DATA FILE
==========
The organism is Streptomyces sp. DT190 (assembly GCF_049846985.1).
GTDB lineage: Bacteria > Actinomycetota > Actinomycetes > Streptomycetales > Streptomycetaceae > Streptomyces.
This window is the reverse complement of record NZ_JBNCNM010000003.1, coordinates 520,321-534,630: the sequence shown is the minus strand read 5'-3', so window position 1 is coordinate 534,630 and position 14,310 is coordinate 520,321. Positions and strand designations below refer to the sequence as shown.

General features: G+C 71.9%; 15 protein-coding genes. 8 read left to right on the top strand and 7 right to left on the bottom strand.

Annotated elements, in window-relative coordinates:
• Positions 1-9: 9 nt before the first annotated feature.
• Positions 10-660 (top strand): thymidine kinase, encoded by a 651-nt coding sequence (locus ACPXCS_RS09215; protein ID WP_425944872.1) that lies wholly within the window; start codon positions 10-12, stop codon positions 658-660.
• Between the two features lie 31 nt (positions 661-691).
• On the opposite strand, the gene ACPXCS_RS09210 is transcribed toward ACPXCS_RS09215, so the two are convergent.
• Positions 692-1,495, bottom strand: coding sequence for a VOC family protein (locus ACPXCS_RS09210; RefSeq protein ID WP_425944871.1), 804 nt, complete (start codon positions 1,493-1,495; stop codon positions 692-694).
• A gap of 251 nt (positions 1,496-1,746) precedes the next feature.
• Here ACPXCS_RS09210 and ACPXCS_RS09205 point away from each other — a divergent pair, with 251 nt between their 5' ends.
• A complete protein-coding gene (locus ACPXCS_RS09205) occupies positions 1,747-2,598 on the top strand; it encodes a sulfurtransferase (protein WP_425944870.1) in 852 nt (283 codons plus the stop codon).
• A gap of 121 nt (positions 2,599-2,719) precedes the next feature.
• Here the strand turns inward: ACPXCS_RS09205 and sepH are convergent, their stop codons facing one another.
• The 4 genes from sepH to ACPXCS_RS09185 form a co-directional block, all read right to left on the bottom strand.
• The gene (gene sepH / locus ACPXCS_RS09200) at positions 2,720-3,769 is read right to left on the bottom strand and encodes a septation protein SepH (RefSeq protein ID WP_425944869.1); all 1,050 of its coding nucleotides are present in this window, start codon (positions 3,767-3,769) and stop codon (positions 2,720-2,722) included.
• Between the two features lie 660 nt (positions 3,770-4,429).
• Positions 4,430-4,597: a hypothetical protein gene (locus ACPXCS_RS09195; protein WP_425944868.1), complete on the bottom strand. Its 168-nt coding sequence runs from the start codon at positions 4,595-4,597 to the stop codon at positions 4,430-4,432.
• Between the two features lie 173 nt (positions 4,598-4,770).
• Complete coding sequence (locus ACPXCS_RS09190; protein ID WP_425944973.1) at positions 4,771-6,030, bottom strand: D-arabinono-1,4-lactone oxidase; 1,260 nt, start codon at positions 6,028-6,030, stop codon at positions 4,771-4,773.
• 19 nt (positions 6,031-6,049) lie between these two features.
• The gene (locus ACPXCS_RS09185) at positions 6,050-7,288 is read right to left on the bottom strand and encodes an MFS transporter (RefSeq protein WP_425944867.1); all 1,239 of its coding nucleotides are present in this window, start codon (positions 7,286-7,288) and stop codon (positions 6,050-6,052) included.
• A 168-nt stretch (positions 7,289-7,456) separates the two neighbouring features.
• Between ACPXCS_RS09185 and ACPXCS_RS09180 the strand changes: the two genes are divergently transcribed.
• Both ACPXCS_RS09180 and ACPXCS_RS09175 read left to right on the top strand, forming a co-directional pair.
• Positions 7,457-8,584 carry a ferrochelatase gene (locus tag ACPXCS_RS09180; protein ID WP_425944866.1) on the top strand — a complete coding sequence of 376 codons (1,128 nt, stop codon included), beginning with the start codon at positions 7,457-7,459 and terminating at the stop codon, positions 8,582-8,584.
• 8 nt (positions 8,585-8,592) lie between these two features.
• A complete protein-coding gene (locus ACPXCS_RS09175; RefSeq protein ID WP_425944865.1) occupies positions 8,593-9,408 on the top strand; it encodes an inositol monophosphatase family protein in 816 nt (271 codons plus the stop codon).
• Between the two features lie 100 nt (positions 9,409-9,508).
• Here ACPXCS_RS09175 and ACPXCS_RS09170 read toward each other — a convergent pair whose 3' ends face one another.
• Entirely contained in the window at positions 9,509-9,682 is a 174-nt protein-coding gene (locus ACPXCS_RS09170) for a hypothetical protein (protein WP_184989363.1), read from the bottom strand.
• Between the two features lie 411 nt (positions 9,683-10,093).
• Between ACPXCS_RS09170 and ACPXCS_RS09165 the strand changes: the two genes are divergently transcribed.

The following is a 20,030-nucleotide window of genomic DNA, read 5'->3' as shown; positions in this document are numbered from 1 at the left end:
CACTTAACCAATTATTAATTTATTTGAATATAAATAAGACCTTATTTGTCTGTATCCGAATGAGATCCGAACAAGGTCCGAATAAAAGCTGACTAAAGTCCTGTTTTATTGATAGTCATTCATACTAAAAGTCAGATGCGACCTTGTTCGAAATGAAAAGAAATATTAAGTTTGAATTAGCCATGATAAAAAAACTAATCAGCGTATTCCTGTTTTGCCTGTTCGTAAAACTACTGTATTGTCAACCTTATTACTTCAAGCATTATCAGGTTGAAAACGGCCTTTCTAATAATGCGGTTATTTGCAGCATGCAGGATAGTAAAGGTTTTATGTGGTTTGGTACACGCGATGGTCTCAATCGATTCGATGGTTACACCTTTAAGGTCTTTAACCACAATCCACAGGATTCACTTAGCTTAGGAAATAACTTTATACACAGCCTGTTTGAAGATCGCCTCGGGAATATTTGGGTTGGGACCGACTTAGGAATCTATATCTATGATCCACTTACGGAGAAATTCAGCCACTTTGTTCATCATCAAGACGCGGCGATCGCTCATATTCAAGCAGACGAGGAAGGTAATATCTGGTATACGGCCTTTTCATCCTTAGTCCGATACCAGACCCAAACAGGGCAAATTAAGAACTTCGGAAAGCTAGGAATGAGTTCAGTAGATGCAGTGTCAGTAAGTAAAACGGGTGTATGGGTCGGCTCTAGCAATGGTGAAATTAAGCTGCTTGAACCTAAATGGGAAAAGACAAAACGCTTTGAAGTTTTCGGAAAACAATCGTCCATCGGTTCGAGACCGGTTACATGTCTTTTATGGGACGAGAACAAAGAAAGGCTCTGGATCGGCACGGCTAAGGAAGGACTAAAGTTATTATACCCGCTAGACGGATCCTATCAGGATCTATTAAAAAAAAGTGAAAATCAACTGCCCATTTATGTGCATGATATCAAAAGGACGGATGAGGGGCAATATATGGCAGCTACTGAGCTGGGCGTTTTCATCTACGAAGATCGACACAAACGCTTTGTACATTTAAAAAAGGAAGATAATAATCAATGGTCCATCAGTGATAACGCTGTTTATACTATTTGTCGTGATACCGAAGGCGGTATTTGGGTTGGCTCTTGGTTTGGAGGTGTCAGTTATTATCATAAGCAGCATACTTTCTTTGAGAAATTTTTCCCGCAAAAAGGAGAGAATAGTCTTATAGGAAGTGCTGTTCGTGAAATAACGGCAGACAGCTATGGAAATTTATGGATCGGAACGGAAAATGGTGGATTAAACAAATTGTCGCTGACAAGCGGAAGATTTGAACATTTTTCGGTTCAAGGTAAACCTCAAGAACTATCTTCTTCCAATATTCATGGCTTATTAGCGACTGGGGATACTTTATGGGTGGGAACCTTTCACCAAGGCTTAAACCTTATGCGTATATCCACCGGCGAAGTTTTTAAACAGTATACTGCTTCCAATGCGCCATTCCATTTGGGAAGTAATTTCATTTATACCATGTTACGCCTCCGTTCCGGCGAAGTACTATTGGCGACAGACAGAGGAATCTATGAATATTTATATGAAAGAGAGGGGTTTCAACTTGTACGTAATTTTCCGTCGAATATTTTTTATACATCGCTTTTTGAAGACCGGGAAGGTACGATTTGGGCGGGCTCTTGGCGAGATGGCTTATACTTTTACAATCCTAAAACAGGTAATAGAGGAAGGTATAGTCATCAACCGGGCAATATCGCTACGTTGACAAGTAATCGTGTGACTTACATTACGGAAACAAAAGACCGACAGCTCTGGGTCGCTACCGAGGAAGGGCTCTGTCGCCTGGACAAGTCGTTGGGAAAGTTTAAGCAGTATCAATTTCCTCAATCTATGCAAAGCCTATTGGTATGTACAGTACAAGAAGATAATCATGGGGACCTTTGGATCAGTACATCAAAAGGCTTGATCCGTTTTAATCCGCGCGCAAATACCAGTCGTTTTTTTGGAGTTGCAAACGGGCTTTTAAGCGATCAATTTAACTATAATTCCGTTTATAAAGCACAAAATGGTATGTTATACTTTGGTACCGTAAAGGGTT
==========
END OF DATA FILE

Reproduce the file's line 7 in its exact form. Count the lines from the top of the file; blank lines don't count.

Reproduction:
• Positions 10-660 (top strand): thymidine kinase, encoded by a 651-nt coding sequence (locus ACPXCS_RS09215; protein ID WP_425944872.1) that lies wholly within the window; start codon positions 10-12, stop codon positions 658-660.